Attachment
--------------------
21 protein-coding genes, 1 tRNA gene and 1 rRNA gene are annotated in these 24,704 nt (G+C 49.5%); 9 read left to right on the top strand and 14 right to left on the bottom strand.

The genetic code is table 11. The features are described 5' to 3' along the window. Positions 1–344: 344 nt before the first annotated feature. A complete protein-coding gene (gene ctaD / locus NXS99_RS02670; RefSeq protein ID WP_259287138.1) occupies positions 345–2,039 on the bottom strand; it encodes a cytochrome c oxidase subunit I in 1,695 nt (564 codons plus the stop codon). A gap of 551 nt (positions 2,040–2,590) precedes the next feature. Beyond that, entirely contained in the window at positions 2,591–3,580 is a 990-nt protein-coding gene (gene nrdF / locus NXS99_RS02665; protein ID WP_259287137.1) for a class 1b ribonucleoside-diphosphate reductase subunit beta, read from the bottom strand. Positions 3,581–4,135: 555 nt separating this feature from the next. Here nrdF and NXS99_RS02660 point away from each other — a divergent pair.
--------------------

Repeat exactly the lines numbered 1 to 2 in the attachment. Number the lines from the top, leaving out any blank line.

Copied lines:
21 protein-coding genes, 1 tRNA gene and 1 rRNA gene are annotated in these 24,704 nt (G+C 49.5%); 9 read left to right on the top strand and 14 right to left on the bottom strand.

The genetic code is table 11. The features are described 5' to 3' along the window. Positions 1–344: 344 nt before the first annotated feature. A complete protein-coding gene (gene ctaD / locus NXS99_RS02670; RefSeq protein ID WP_259287138.1) occupies positions 345–2,039 on the bottom strand; it encodes a cytochrome c oxidase subunit I in 1,695 nt (564 codons plus the stop codon). A gap of 551 nt (positions 2,040–2,590) precedes the next feature. Beyond that, entirely contained in the window at positions 2,591–3,580 is a 990-nt protein-coding gene (gene nrdF / locus NXS99_RS02665; protein ID WP_259287137.1) for a class 1b ribonucleoside-diphosphate reductase subunit beta, read from the bottom strand. Positions 3,581–4,135: 555 nt separating this feature from the next. Here nrdF and NXS99_RS02660 point away from each other — a divergent pair.